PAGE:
• International shares posted solid gains in May despite earnings trends that suggest that corporations are struggling to maintain growth in what is now a very mature economic recovery. Markets were lead higher by strong gains in the healthcare and information technology sectors with the portfolio benefiting from gains in Apple Co (up 10.6%), Microsoft (up 10.4%) and Novartis (+7.4%). Exchange rate movements also boosted returns as the New Zealand dollar retraced from the US 70 cent level as Fonterra updated its payout forecast and reminded markets of the continuing struggles of the New Zealand dairy sector. Emerging sharemarkets lagged developed markets after strong gains earlier this year. The emerging market manager Somerset has quite concentrated security selection and their holdings in the financial and information technology sectors trailed the broader market over the month. Emerging markets have become relatively cheap compared to developed markets and offer potential for gains even if the environment for developed markets remains challenging.
  • Fixed interest markets in Australasia were the stand-out global performers last month, driven by a surprise rate cut from 'across the ditch'. Our portfolios, which currently favour New Zealand and Australian fixed income assets, benefited strongly from the move. We continue to favour these higher yielding fixed interest markets over most of their global peers. The only thing holding back our fixed interest portfolios in May were our holdings in cash and other similar short-dated investments. In strong markets, these low returning investments can be a drag on performance. But in just the same way, the stability of these assets can help protect the portfolios in weak months.


Your KiwiSaver portfolios

Another win in Fixed Interest

By Fisher Funds

Another win in Fixed Interest

We are very proud to acknowledge the efforts and achievement of our fixed income team — Portfolio Manager David McLeish, Senior Analyst Matt Logan, Senior Analyst Quin Casey, and Investment Analyst Lyle McNee — in winning the Bonds gong at the 2016 INFINZ Awards.

Fisher Funds was named INFINZ Fund Manager of the Year, Bonds at last month's awards, the second win of its kind for the fixed interest team in three years.

In today's low interest rate environment, fixed interest investing seldom grabs the headlines but it plays an integral role in providing a layer of protection for your portfolios. As David suggested at last year's roadshow, "bonds are your financial umbrella; you never know when you are going to need cover from economic storm clouds".

The INFINZ awards acknowledge the quality of our investing process, people and performance, and are testament to the hard work put in by the team in what has been a challenging investing environment. Our international bond fund returns to 31 December 2015 had us in first place over one year and three years, relative to competing funds.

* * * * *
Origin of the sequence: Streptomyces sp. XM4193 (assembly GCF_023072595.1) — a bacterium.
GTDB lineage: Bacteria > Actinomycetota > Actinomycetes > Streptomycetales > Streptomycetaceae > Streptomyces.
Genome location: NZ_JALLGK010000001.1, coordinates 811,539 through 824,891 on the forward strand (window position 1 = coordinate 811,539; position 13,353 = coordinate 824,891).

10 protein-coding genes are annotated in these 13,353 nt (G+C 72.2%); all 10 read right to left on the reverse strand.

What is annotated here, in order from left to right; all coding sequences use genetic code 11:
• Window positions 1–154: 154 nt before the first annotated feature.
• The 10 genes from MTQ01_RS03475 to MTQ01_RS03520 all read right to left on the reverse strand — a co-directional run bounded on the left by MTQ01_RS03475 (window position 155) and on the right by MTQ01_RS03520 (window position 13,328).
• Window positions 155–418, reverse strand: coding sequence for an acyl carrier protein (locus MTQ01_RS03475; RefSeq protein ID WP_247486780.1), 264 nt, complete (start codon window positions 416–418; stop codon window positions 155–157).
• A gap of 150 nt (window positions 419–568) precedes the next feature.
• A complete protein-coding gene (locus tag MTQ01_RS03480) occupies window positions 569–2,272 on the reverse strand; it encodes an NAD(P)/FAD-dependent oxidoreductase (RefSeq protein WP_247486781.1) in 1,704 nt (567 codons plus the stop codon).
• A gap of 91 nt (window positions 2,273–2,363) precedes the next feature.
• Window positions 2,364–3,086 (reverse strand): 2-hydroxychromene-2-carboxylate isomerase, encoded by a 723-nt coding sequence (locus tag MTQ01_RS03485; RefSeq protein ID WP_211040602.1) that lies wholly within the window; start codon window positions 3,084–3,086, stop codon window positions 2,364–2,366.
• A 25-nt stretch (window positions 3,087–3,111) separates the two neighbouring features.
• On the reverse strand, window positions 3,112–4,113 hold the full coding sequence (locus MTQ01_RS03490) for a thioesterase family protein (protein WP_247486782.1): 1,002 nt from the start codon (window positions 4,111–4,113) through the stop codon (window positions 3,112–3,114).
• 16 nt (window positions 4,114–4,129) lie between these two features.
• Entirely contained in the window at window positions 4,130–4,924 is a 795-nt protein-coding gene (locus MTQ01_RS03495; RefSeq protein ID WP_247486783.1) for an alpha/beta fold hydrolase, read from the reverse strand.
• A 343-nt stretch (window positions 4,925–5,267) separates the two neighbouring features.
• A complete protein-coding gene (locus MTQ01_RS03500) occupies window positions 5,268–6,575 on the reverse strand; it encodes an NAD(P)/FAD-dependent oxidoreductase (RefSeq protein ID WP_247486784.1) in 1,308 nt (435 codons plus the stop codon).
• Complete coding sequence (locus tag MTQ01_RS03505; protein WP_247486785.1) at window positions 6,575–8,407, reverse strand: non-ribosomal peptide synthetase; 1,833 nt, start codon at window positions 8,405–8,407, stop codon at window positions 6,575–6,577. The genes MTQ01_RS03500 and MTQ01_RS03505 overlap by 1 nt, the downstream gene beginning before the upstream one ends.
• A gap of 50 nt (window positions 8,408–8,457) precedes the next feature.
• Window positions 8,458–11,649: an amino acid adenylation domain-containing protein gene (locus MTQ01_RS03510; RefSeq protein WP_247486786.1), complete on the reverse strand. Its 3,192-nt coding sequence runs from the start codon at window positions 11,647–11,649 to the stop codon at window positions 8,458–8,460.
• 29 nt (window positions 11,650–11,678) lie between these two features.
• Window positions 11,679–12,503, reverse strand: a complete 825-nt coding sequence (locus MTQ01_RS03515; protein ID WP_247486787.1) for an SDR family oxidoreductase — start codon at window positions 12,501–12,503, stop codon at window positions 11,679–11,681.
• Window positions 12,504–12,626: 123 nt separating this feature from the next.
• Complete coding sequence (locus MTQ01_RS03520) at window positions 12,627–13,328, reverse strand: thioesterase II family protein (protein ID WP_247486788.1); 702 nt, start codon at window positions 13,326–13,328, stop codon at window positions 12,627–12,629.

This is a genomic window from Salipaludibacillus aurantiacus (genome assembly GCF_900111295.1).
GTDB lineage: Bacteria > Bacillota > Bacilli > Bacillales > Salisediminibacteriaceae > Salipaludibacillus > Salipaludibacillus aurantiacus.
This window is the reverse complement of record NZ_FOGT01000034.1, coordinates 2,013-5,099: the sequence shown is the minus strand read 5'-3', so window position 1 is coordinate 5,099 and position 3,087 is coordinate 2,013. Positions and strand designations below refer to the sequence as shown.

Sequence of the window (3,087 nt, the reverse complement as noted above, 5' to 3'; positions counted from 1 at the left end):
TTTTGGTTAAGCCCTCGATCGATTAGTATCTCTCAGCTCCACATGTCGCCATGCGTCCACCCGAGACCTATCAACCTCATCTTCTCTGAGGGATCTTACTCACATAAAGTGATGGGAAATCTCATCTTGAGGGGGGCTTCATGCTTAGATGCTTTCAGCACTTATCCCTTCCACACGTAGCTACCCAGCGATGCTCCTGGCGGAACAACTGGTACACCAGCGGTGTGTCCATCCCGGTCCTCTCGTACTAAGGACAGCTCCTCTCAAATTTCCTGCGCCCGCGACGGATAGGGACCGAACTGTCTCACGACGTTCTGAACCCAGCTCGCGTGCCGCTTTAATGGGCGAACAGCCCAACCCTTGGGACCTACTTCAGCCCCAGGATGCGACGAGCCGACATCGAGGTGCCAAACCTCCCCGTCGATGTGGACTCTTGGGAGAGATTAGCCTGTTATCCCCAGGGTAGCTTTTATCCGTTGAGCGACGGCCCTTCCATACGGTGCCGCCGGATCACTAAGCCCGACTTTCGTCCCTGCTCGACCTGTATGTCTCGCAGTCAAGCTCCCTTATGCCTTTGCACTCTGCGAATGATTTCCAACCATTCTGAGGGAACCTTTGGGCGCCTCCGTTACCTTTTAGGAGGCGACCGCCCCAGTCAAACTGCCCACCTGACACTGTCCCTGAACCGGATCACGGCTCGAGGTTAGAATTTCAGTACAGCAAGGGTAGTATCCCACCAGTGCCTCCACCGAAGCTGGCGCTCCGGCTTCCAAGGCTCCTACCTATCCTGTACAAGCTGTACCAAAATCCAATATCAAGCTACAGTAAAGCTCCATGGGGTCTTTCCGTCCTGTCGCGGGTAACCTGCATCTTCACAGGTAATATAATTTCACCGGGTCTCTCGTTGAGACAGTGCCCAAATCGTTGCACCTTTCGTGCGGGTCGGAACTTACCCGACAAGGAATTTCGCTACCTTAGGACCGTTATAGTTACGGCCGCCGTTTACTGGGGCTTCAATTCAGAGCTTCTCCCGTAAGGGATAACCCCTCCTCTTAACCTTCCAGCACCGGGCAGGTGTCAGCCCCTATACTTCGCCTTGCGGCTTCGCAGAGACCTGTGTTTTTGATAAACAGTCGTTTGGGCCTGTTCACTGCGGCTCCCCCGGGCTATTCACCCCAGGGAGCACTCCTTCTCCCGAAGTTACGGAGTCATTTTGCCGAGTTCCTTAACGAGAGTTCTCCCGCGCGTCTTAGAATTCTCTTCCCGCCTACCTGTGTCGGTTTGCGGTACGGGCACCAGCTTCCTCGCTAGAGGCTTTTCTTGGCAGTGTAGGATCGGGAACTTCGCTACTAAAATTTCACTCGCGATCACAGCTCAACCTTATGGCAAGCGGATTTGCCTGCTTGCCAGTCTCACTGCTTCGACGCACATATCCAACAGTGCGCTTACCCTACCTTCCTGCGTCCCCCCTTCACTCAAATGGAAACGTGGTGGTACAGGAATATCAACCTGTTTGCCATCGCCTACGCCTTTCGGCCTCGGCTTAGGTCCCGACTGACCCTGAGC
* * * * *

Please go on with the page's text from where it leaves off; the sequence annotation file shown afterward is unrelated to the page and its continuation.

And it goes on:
The results of this performance have been enjoyed by clients across our range of managed funds and KiwiSaver ... long may it continue! Congratulations to the team.


Abano — a parting of the ways

By Murray Brown, Senior Portfolio Manager, New Zealand

Abano — a parting of the ways

Some readers will be aware that one of our New Zealand portfolio companies, Abano Healthcare, has had ongoing battles with a small group of dissident shareholders. To recap: shareholder Peter Hutson was once on the board of Abano Healthcare and he ran its 50%/50% audiology joint venture Bay International, which has operations in Australia and Asia.

In 2013, Peter Hutson and associates teamed up with Archer Capital to make a non-binding, conditional bid to buy 100% of Abano Healthcare at an indicative value of $6.97 to $7.14 per share (although no formal bid was actually made). If the indicative bid was successful, Peter Hutson would have bought the other 50% of Bay International for 'a nominal sum'. The conflict of interest was obvious. Following a unanimous request by the Abano board, Peter Hutson subsequently tendered his resignation as a director of Abano and was removed as an executive director of Bay International.

Fast forward to today and Peter Hutson has recently bought Abano's 50% share of Bay International for $32m, using his pre-emptive rights following an unsolicited bid for Abano's stake by an international hearing device manufacturer. As large shareholders in Abano, we are delighted with this outcome. The price compares favourably to Abano's $11.9m book value of its stake in Bay International, and was higher than analysts' valuations. Abano can use the proceeds to advance its dental business by adding to its 180+ dental clinics acquired in Australasia, and focus its efforts on this side of the business.

We have been supportive shareholders in Abano for some time. We were active in voting against the proposal to remove Chairman Trevor Janes as a director of the company and were vocal in our view that the Archer Capital indicative bid undervalued the company at the time. One wonders if Peter Hutson will sell his ~15% stake in Abano Healthcare now that there are no longer any ties between Abano and Bay International. This would represent a complete and final parting of the ways.


The machines are coming

By Frank Jasper, Director Fisher Funds

The machines are coming